Three Minutes: A Lengthening movie review (2021)

Three Minutes A Lengthening free movie

Three Minutes: A Lengthening is a wonderful film about filmmaking, and it’s also a quietly devastating memorial for people who have passed away. The film’s name tells you everything you need to know: Stigter examines a three-minute reel of faded 16mm color home movie footage taken in 1938 in the Jewish quarter of Nasielsk, Poland, not just to identify the people shown but also to look at the town, neighborhood, community, and everyday activities that are sometimes neglected.Three Minutes A Lengthening

There are no on-camera interviews, just the voices of individuals who were there, know people who were there, or have knowledge of Poland’s thirties, especially the Jewish experience. Helena Bonham-Carter reads scholarly material that the director and her team learned during the course of the project, but she takes care to attribute what she learnsto specific interviewees. The footage is slowed down, freeze-framed, and zoomed in on. When an interviewee talks about their personal experience with a certain face in a crowd, it’s sometimes slowly run backwards and forwards (creating kind of a pendulum effect) as if they were talking about some important news event. The most important element of any business storytelling is the back-and-forth pendulum. The arc of the back-and-forth pendulum shortens until we settle on the individual and the image freeze-frames, catching a moment in time and holding it.Three Minutes A Lengthening review

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The word “granular” usually refers to a level of detail, and that’s exactly what we mean here. When we compare the colors in clothing between social classes or context, we’re observing clots of film grain under a microscope. We may as well be in a gallery viewing an impressionist piece of art: celluloid blobs instead of paint.

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The historical outcome of this story is widely known. By the end WWII, only 100 Jews remained in the neighborhood after Nazis mass murdered and relocated the others. The last part of the film tackles the deportation of the community in a way that is true to the rest of the story.

The notion of making a film like this has a fundamental good will and generosity baked into it, even if such sentiments were inherent to the project, we’d never know from the way it’s presented. It has been termed a “forensic exercise,” which is laden with connotations from forensic science. The short film, “Three Minutes,” is a touching portrayal of people and things that no longer exist. The respectful and innovative approach to just three minutes of footage gives life, briefly, to community on the cusp of obliteration.

David Kurtz filmed the home movie when he was young, and later on, his grandson Gordon donated it to the U.S. Holocaust Memorial Museum. They made a digital copy of it for people to use when they want to take a closer look at certain footage or individual frames. One of the individuals who saw the Museum’s post online identified her grandfather in a sea of boys.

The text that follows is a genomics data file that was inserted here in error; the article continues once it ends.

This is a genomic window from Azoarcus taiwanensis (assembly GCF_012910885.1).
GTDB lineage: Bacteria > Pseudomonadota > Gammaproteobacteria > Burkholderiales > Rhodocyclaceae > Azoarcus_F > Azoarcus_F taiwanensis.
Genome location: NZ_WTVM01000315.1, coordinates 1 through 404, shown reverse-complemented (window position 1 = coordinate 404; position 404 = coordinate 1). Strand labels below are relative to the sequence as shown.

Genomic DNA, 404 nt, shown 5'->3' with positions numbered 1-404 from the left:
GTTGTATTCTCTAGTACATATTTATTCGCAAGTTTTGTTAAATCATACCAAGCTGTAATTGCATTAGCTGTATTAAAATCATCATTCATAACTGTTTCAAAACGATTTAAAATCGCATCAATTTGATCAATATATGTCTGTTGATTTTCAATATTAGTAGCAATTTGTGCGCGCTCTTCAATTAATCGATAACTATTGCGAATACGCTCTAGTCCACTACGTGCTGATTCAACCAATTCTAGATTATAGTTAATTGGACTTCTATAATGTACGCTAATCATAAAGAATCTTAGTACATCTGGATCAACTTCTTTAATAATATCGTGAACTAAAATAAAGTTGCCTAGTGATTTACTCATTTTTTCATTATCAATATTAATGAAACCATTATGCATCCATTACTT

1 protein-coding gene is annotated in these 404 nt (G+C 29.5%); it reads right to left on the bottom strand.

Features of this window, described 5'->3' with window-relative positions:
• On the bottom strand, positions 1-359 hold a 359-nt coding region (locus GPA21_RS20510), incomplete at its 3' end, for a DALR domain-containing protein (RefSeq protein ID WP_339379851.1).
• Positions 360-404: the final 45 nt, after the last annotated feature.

There are some questions that go unanswered due to a lack of witnesses, the unclear parts of frames, and the condition of the print. Frequently, when a sufficiently simple scenario is presented, the student will simply point at something in the air and ask Google to search for that term. The footage from the rest of the exercise is presented as if we were watching it on a projector screen, just like in a movie theater. The artist’s filmmaking technique allows the audience to feel as though they are really experiencing what is happening, instead of feeling like they are being sold something. The servers are providing the material, not using it.

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In addition, the film is in touch with the regular historians’ work process. Although the overall idea is evident, there are still some details that are unknown. The historian has to accept that they may never figure it out and hope someone else will be able to piece together the missing information. Gordon notices a sign early in the film that has three lines of text, with the middle line being bigger and more readable than the other two. The following are three of the many options that may be available to you. They’re far too tiny, and digital enhancing fails to get a grip on what the words might have meant. The mystery, like others in the film, goes unresolved. Successes often come with failures, and many times we have more failures than successes. “Three Minutes” shows us that storytellers who don’t explore their past fully are missing out on potential treasures.


Bianca Stigter
Bianca Stigter
Helena Bonham Carter(voice)

4.5/5 - Movie Rating!

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